Learn the signs the buyer is trying to negotiate, when to jump in, when to stall, and when to walk away.
- How do you know when to negotiate and when not to? Let's take Stan, a software sales person. He's in a place where he's starting to win bigger deals, and he's starting to win them with bigger customers. But something keeps happening. It seems like he does everything right. He thinks he has the deal. He tells his boss he has the deal. But then, when it comes time for the client to sign, they insert another round of negotiations. In some cases, Stan has lost deals.
But more often than not, he wins the deal, but has to lower his price. Every deal seems to come down to negotiation. Why is that? Has that ever happened to you? You think you got the deal sold. You put it on your forecast. You've done everything right. But then, when it comes time to sign it, your buyer starts to play hardball. Well, it's a common tactic. And the first thing you need to understand is that when a relationship descends into negotiation, it's usually not something that happened at the end, in many cases, the root cause is what happened or what didn't happen at the beginning.
So, there are three situations where you should never negotiate. These are common scenarios. It's when you are not dealing with a decision maker, when your product is clearly not a fit, or you haven't established value for the buyer. In either of these three scenarios, do not negotiate. Let's look at how they play themselves out in real life because the buyer doesn't present them to you in that way. So, scenario number one, a buyer might say, "I have to run this by my boss." That's scenario number one.
You're not dealing with a decision maker. So, there are a couple times when you might want to uncover this earlier in the process. Ideally, you'd ask something like this: "If we move forward, who else is going to need "to be involved?" There's some nuance to that because you're not point-blank saying "Are you a decision maker?" But what you're doing is you're uncovering the stakeholders without putting the other person on the spot. If it does come up at the end, do not put forth the contract without meeting with their boss. You can say something like "You know, I can't in good conscience let this go "forward to your boss unless we've discussed her goals.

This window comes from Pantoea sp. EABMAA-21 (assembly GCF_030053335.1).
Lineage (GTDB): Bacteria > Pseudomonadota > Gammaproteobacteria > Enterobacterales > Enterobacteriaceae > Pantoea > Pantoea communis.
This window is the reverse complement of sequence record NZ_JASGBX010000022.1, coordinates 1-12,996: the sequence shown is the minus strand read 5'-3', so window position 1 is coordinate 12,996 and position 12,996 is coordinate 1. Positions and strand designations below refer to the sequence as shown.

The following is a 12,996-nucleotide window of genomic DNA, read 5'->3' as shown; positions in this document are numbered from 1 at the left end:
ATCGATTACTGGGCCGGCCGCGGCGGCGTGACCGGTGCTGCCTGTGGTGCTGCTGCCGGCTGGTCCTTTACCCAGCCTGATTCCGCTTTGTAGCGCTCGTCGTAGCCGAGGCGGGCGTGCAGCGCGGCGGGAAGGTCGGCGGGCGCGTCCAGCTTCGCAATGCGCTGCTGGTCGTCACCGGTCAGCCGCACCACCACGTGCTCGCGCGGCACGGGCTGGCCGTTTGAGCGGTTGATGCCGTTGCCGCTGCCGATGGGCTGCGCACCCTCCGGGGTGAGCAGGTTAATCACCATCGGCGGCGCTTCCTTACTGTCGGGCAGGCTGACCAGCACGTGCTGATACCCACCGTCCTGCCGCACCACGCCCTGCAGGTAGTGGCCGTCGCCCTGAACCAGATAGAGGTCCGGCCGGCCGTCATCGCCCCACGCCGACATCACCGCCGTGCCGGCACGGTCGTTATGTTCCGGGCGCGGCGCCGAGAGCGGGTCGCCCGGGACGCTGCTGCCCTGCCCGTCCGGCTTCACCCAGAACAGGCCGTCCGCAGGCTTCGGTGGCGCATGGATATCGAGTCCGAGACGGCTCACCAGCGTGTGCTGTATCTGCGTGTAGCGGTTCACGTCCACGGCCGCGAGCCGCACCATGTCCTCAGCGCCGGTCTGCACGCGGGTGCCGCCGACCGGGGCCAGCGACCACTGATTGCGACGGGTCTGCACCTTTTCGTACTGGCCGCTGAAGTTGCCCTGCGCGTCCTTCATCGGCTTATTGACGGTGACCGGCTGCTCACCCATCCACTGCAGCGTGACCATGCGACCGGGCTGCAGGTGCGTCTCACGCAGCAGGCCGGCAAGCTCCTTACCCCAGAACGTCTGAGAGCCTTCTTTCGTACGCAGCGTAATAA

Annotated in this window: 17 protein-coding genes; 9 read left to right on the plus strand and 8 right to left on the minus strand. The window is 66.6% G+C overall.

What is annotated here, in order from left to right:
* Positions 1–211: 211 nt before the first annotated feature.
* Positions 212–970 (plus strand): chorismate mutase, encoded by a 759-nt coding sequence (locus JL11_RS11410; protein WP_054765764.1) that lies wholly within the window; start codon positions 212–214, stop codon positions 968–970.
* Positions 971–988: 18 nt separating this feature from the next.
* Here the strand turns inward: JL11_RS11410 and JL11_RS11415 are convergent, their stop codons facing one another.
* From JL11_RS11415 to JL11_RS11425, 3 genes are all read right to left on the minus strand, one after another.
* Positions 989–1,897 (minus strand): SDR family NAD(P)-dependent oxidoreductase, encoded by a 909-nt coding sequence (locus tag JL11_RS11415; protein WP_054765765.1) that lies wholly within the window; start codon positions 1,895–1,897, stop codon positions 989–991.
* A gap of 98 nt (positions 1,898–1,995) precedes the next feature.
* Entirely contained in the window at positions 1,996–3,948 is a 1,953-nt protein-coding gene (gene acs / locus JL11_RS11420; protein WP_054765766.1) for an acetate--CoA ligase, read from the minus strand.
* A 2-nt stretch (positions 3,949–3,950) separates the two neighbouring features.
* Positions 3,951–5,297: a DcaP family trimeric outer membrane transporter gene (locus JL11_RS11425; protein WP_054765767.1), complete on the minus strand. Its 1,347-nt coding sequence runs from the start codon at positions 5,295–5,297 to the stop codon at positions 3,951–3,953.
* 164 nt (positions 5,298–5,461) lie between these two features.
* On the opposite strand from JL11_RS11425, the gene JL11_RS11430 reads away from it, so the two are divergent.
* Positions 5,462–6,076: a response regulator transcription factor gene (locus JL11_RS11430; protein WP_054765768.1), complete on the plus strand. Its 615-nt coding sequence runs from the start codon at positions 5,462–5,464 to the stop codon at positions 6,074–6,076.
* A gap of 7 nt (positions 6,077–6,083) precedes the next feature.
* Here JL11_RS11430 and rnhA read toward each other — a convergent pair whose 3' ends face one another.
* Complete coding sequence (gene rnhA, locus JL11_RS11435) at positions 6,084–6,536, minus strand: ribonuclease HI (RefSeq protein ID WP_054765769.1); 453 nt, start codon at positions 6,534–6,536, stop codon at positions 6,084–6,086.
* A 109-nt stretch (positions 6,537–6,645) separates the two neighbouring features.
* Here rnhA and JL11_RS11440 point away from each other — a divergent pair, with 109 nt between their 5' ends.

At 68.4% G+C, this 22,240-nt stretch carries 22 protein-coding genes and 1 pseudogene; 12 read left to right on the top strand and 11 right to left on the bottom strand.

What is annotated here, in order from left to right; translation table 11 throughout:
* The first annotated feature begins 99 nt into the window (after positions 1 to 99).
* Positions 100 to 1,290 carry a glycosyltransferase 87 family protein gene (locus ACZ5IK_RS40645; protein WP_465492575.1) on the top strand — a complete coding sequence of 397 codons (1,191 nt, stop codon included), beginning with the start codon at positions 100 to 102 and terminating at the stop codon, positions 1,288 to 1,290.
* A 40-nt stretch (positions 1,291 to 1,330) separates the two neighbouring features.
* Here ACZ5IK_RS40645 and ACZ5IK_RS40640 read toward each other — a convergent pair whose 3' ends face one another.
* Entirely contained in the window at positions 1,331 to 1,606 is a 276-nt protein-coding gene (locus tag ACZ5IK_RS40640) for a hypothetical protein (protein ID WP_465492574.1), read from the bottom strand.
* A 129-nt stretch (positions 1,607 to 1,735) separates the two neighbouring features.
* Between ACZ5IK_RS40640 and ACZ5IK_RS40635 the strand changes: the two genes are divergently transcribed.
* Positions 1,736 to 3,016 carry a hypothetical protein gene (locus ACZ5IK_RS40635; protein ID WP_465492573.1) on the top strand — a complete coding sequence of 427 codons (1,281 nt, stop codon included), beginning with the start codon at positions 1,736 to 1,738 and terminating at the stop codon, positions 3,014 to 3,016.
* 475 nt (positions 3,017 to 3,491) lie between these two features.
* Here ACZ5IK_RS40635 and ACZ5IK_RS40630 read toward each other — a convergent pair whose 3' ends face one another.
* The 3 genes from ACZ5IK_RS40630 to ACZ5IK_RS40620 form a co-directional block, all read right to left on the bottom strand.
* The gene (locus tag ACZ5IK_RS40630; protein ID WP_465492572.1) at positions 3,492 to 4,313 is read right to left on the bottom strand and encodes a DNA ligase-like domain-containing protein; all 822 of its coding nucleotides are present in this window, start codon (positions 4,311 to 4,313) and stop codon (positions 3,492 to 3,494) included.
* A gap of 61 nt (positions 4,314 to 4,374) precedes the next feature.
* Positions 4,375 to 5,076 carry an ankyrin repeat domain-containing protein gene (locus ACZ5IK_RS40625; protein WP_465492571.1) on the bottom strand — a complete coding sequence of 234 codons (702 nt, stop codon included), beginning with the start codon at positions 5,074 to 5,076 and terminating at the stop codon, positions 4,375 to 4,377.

"If she needs to sign off, you and I would both "be much better off if we have a sit down with her "to make sure we understand her goals." Do not let the contract go forward without that meeting. The second scenario is where maybe they don't actually need everything. They might say something like, "We don't need all these features." This is one of two scenarios. This is either a derailing tactic or you have more selling to do. Because what a buyer may be trying to do in this situation, one that uses "hardball tactics" is they may be trying to just belittle your offering so that they can get a lower price, or it might be that you're really not a fit.
If you've been listening to your buyer, this might have become clear early on the conversation. If they're bringing it up later, what you want to do is you want to take the pricing off the table, take the list of features off the table, and say something like this: "Well, let's talk about what would be valuable for you. "It sounds like maybe we need to spend more time on that." The third scenario is when the buyer just tries to rush you. They say, "Let's get this deal done. "I don't have time to fool around." This is a tactic.
It demonstrates you've lost value, but what is a tactic to do is trying to dangle a deal in front of the salesperson hoping they'll just take it just to close, and oftentimes, salespeople fall for it because they haven't demonstrated enough value. Now, in this situation, you need to put the negotiation on pause and that can be very challenging because you want to close the deal. Consider this though, in an academy of management review paper, about the very complex interplay between relationships and contracting, it was revealed that when people go to contracting too early, when they start to negotiate, they impose bureaucracy and red tape and it can destroy relationships or undermine value.
If any one of these three scenarios presents itself to you, do not jump into a negotiation. You have more selling to do. But now, not every situation means you have to put a negotiation on pause. Let's talk about a situation where you should negotiate. Your buyer is a clear buyer. They have the authority. They have value in place. They're clear on that and they look at you and they say, "Everything looks great. "I'm gonna need some flexibility on pricing and terms." This is a legitimate time to negotiate because you have a buyer and you have value on the table.
This is when you start asking them questions. Let's talk about pricing. Let's talk about terms. What matters the most? Where do you have room to be flexible? Where do I have room to be flexible? This is a negotiating conversation. It's not just two people using tactics against each other. So, only negotiate when you have the right person and the right value. If you do not have those things in place, you have more selling to do.
- Negotiating with noble purpose
- Three kinds of sales negotiation
- Why deals fall apart
- Spotting and diffusing negotiation traps
- Asking for their boss
- Negotiating via email
- Avoiding renegotiating sales